In the last decade or so we’ve become adept at managing fishing effort, at least commercial fishing effort. As we’ve discussed in previous editions of FishNet, commercial fishermen are told in which fisheries they can fish, when they can fish, how they can fish, what gear they can use, how many fish of what size they can catch, what they can’t catch, and where and in what form they can sell what they do catch. Disregarding these management measures results in fines commonly amounting to tens of thousands and ranging up to millions of dollars and may even result in permanent expulsion from commercial fishing. Needless to say, industry members take management imposed restrictions very seriously and total landings in virtually every commercial fishery have dropped significantly in recent years.
However, in spite of increasingly restrictive
commercial regulations and in the face of severely reduced commercial harvest
levels, the conventional wisdom is that in most of our fisheries things
are getting worse and that in the remainder improvement isn’t happening
rapidly enough. According to the “blame it on overfishing” philosophy clung
to by the management establishment and generally embraced by the mass media
and the environmental community, as we are getting better at managing fishing
we are getting worse at managing fisheries. Predictably, this results in
pressure for even more stringent regulations. But is this the appropriate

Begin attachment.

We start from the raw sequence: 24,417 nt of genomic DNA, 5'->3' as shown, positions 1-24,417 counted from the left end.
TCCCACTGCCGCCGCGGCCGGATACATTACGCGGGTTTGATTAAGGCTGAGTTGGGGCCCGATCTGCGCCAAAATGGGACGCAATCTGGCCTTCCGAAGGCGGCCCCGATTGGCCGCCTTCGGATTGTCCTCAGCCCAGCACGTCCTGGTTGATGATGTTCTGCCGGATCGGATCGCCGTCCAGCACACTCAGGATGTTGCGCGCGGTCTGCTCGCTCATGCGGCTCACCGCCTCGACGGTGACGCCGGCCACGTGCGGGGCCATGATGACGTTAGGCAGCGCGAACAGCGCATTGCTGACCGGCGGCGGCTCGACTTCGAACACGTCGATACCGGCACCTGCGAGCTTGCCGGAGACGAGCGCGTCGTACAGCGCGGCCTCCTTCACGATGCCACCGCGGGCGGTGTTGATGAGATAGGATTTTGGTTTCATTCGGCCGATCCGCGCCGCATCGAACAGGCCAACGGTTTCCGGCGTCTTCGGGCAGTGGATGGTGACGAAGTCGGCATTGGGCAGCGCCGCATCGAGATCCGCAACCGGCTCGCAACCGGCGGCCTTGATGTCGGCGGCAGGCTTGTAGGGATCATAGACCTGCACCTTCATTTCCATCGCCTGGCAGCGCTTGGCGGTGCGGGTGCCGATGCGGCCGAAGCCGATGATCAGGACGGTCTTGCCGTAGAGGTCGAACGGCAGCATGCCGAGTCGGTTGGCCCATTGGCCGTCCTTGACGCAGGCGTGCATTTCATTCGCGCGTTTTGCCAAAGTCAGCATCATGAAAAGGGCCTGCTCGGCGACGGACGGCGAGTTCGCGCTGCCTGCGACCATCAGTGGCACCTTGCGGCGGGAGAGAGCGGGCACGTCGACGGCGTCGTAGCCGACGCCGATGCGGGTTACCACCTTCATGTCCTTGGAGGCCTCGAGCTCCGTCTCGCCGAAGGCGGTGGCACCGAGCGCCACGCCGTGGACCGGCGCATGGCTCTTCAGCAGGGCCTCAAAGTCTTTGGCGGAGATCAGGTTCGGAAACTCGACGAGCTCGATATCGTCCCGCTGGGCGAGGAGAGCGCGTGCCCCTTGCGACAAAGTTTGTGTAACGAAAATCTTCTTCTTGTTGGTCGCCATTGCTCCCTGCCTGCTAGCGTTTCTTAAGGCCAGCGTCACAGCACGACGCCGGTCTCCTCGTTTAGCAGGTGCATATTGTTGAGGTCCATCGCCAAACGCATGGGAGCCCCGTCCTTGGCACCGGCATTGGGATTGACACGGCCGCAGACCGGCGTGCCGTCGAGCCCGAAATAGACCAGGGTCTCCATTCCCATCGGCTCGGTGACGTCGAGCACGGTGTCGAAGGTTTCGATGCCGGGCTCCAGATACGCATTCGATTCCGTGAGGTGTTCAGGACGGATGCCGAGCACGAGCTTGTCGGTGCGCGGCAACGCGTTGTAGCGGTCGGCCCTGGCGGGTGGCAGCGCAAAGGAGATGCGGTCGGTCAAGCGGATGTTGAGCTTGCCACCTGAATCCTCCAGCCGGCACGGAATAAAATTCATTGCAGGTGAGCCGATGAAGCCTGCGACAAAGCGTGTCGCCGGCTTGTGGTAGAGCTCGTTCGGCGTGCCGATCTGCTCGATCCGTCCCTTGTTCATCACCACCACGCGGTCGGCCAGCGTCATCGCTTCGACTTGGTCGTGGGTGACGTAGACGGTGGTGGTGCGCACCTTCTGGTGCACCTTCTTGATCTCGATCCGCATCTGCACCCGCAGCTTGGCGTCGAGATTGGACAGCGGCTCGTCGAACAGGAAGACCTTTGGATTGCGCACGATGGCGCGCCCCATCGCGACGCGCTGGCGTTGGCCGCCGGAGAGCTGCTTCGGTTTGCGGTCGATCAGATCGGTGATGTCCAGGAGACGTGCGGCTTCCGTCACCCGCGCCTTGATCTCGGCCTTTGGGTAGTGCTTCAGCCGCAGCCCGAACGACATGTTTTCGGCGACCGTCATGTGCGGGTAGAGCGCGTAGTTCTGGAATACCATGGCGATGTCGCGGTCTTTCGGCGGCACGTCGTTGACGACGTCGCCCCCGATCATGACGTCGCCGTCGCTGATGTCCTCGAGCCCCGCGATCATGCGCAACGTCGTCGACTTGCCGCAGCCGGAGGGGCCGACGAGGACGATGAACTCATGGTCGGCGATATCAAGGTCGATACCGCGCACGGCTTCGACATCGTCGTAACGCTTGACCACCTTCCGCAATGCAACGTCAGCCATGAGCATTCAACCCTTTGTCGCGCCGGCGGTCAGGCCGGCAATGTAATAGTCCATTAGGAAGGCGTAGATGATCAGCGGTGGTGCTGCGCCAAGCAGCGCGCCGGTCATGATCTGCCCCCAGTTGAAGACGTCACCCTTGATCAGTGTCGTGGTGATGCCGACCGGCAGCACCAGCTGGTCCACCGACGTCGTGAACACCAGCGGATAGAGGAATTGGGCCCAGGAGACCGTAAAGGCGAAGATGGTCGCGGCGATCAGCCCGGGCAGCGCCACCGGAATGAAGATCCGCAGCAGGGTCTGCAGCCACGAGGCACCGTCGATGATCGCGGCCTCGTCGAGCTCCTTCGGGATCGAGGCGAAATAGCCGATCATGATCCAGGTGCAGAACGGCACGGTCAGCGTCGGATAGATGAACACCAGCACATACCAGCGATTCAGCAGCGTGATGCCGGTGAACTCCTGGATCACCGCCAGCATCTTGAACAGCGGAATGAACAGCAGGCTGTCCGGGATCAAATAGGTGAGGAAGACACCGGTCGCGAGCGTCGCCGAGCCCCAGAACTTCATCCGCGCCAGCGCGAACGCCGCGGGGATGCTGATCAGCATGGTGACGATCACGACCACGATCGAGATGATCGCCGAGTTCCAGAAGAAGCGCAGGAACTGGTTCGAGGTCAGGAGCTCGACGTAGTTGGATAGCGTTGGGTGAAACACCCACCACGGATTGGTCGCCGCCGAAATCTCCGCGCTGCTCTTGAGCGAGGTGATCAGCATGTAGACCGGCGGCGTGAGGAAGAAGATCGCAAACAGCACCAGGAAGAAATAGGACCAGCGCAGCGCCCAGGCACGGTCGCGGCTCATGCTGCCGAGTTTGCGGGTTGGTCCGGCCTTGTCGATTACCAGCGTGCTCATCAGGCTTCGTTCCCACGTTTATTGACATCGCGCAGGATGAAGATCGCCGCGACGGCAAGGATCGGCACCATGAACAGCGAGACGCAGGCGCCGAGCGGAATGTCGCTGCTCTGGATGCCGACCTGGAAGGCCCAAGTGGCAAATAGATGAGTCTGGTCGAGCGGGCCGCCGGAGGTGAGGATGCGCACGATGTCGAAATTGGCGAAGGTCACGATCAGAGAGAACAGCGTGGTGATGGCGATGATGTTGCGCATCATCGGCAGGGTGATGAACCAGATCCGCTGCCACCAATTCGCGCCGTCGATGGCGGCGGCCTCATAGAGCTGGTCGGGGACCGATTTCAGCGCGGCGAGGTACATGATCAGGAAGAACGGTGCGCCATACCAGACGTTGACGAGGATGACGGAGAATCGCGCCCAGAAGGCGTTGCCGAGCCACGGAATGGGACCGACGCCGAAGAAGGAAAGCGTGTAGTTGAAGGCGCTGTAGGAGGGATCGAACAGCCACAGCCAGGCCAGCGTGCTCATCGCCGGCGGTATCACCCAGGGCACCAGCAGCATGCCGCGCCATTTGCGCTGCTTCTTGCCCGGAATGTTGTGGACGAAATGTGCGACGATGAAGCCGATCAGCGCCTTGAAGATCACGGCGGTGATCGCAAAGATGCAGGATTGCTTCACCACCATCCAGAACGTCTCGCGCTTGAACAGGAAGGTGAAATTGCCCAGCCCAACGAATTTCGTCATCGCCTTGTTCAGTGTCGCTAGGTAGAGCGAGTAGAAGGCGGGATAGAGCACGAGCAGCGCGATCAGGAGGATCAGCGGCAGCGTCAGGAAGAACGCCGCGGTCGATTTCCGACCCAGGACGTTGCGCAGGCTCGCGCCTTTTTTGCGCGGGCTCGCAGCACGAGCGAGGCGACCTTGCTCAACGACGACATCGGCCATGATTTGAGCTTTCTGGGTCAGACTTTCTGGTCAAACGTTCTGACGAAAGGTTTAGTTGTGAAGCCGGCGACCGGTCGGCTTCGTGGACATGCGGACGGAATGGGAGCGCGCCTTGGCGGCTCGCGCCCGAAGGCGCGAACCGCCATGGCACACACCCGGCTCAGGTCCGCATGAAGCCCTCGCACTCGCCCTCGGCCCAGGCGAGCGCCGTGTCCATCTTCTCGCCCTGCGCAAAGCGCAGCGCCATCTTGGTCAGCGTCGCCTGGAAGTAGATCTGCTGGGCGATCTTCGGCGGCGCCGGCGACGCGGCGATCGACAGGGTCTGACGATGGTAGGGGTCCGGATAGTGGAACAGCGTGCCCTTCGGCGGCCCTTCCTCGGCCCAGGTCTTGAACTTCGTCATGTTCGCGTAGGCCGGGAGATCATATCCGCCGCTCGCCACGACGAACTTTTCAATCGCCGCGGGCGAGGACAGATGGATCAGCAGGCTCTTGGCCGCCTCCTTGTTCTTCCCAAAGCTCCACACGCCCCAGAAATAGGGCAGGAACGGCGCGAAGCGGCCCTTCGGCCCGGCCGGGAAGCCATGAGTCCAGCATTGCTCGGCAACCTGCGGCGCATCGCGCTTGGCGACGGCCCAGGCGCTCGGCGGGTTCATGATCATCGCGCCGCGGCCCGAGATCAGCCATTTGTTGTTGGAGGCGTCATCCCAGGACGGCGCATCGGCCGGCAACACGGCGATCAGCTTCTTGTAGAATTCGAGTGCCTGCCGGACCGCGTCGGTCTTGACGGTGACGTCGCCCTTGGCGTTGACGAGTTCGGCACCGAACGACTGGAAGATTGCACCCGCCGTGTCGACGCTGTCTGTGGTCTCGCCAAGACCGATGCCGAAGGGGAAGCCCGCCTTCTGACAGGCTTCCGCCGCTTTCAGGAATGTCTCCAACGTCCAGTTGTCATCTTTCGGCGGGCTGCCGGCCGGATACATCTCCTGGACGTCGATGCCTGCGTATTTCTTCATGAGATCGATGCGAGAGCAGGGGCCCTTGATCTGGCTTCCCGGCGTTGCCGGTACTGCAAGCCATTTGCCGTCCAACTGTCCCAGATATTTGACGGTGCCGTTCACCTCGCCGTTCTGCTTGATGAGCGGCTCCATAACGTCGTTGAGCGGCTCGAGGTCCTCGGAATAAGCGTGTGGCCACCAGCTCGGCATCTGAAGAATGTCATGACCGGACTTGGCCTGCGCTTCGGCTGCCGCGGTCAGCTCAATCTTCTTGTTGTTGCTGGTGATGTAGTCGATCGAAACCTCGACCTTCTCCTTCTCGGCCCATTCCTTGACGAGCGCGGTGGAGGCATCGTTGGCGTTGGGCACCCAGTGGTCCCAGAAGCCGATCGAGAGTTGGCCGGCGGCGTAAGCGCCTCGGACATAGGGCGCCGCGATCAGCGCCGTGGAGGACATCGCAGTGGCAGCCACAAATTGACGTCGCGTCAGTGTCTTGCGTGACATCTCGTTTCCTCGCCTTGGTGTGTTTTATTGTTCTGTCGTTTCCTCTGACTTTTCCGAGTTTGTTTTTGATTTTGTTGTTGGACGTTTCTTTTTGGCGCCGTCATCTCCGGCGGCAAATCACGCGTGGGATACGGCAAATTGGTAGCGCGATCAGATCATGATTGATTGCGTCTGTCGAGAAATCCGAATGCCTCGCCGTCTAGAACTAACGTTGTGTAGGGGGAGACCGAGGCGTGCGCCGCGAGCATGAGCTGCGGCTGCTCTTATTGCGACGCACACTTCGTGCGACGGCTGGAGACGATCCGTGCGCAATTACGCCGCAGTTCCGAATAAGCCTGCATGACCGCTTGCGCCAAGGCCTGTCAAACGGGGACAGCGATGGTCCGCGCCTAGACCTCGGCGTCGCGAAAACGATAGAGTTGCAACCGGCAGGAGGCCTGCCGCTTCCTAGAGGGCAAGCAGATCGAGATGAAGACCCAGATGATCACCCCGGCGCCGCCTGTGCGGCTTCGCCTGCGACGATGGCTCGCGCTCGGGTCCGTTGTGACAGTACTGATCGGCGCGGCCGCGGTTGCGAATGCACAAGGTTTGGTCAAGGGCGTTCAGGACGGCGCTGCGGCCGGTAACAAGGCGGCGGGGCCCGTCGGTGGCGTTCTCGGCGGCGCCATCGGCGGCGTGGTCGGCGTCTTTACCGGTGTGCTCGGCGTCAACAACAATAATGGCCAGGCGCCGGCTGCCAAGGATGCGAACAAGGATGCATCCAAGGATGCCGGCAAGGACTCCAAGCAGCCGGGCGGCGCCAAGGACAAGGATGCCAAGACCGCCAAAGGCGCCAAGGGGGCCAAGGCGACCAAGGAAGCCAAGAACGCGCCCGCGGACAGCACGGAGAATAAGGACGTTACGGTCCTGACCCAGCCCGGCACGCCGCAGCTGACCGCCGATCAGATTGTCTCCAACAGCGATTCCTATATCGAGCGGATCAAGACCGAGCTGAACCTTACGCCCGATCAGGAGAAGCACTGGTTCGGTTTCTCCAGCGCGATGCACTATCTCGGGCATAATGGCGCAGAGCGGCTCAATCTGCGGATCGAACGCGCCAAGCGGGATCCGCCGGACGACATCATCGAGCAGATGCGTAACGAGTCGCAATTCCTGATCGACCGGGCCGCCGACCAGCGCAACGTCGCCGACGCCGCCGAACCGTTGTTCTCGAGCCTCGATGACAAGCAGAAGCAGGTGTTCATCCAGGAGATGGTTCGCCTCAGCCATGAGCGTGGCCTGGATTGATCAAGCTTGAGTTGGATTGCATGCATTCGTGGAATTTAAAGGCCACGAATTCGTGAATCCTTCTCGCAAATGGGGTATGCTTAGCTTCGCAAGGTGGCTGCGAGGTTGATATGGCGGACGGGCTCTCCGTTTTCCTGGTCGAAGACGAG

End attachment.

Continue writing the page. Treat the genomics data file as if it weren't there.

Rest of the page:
response? If fishing mortality is among the dominant factors influencing
the abundance of a particular species then it definitely is. But what if
fishing mortality is insignificant in comparison to other factors impacting
on a fishery? Consider the following:
• “....Over 75% of commercial fish depend on the habitat of estuaries....Chesapeake Bay - 90% of sea grass meadows were destroyed by 1990; in 30 years (1959-89), oyster harvest fell from 32 million pounds to 4 million....Hudson-Raritan Estuary - 75% of original tidal marshes are destroyed in both New York and New Jersey....North Carolina Estuaries - North Carolina lost more wetlands than any other state from 1973 to 1983, and most of the loss continues to be in the coastal plain....” [From the Restore America’s Estuaries website 1]
• “Imagine a city as big as New York suddenly grafted onto North Carolina's Coastal Plain. Double it. Now imagine that this city has no sewage treatment plants. All the wastes from 15 million inhabitants are simply flushed into open pits and sprayed onto fields. Turn those humans into hogs, and you don't have to imagine at all. It's already here. A vast city of swine has risen practically overnight in the counties east of Interstate 95. It's a megalopolis of 7 million animals that live in metal confinement barns and produce two to four times as much waste, per hog, as the average human.” [From a series in the Raleigh News & Observer on the North Carolina hog industry 2]
• “The two-stroke motor, found on 75% of all
boats and personal watercraft, causes 1.1 billion pounds of hydrocarbon
emissions per year. These high emissions are attributed to the design inefficiency
of the two-stroke motor....Twenty-five percent of the fuel and required
oil that conventional two-strokes use, most of it unburned, is emitted
directly into the water and air.* (According to the USFWS 34 million gallons
of fuel were used by recreational boaters in New Jersey waters in 19913)In
the US, approximately 75% of all motorized boats and personal watercraft
(or 14 million units) are powered by two-stroke engines.** Every year marine
two-stroke motors spill 15 times more oil and fuel into waterways than
did the Exxon Valdez.*** The EPA estimates that one hour of operation by